Use this URL to cite or link to this record in EThOS:
Title: Investigating trial types putatively evidencing semantic conflict in the Stroop task
Author: Hasshim, Nabil
ISNI:       0000 0004 5922 7170
Awarding Body: Bournemouth University
Current Institution: Bournemouth University
Date of Award: 2016
Availability of Full Text:
Access from EThOS:
Access from Institution:
Interference in the Stroop task is thought to arise from various stages of processing, including the semantic and response stages. Different experimental methods have been used in an attempt to dissociate the cognitive processes involved in these stages. The work presented in this thesis evaluates two such methods that have been popular, namely the use of a two-to-one response mapping variant of the task and using colour-word distractors that are not valid response options (non-response set trials). The results from a series of experiments which utilised behavioural and eye-tracking measures, provided (Bayesian) evidence that two-to-one mapping trials do not involve additional interference compared to non-word neutral trials. Studies that have utilised this method are likely to have been measuring facilitation instead of the intended semantic-based interference, which has obvious ramifications to the conclusions of those studies. The experiments that evaluated non-response set trials indicated them as a better alternative, although during the course of the investigation, it was found that the make-up of Stroop interference is affected by experimental design. This is problematic to extant models of selective attention, as they cannot account for such findings. This led to further investigations of the cognitive mechanisms involved in processing relevant and irrelevant information during the Stroop task. The findings revealed that bottom-up implicit learning processes have a greater role in the allocation of attention and establishing task relevant stimuli, than previously thought. These concepts have generally not been given much consideration in theoretical accounts and the results from these experiments highlight their importance. The methodological and theoretical implications of the findings in this thesis are discussed in the context of theories of selective attention in the Stroop task and automaticity.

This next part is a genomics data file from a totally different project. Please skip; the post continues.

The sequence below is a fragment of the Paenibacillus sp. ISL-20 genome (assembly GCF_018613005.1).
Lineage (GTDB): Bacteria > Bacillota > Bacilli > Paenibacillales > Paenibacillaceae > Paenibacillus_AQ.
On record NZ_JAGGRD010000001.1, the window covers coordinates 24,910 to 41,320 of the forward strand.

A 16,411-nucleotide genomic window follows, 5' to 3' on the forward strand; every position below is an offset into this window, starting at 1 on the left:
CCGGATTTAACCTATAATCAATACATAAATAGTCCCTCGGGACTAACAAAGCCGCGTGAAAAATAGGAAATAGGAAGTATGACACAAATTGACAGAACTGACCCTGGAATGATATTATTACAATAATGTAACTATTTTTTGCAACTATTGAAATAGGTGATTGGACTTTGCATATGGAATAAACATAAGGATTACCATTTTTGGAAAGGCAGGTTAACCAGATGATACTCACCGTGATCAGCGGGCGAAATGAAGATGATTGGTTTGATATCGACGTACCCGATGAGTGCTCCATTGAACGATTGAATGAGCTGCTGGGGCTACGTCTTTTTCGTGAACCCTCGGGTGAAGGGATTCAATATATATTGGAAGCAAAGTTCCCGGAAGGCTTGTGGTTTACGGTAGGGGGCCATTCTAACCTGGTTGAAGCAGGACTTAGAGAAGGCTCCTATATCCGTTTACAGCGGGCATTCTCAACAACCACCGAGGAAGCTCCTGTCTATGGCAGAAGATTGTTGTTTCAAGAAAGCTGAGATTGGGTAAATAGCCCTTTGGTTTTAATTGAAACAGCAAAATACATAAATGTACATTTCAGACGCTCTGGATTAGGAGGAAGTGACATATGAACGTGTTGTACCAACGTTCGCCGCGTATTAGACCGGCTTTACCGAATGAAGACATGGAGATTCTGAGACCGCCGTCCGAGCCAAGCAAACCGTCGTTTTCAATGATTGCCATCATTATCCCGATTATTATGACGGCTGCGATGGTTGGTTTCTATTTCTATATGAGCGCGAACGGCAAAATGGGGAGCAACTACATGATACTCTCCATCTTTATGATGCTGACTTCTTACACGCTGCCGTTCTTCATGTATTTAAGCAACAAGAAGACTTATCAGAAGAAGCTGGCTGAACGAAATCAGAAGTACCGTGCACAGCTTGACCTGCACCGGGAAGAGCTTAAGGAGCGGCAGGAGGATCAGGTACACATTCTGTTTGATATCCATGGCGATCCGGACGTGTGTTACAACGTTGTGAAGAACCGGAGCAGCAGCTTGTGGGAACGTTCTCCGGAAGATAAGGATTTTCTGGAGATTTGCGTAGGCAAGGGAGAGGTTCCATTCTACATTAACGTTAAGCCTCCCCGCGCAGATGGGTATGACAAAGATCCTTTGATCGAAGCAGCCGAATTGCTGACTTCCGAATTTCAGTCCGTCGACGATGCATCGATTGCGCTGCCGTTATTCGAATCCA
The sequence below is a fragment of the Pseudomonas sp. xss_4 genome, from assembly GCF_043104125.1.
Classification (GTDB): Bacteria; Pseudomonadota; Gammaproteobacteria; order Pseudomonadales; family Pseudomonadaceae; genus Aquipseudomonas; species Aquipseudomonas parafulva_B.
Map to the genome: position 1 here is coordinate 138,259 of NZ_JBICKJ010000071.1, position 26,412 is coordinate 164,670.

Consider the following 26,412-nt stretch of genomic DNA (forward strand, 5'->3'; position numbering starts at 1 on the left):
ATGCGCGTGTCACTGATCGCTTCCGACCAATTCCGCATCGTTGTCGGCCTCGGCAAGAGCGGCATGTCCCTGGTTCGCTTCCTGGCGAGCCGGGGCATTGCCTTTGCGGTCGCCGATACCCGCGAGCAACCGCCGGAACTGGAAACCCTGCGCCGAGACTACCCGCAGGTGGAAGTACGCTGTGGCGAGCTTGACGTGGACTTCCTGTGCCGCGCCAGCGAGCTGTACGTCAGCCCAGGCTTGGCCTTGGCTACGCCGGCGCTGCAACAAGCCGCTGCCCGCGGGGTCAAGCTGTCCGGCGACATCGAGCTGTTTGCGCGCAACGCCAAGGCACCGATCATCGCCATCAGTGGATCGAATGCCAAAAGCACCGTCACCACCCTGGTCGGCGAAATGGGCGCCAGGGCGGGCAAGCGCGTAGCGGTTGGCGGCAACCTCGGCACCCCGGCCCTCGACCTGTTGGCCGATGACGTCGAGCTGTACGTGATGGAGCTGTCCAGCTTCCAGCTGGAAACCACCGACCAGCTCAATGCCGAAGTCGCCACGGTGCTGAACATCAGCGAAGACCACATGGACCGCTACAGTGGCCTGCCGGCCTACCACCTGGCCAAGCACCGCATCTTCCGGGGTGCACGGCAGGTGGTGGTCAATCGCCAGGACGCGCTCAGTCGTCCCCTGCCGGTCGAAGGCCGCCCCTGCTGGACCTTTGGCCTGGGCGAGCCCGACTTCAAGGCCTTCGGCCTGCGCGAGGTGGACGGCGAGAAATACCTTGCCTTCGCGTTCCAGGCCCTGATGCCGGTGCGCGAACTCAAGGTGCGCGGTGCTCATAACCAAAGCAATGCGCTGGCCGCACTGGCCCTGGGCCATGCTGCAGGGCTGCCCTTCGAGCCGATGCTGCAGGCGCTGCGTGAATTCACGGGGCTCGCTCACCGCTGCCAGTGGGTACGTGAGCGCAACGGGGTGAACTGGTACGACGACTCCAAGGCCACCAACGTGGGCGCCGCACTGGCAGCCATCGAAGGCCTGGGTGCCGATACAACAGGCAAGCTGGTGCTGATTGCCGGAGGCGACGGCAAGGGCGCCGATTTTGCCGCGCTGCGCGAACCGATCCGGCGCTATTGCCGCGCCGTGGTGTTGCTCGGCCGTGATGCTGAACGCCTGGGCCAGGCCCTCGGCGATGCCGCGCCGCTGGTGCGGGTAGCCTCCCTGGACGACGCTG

Supervisor: Not available Sponsor: Not available
Qualification Name: Thesis (Ph.D.) Qualification Level: Doctoral
EThOS ID:  DOI: Not available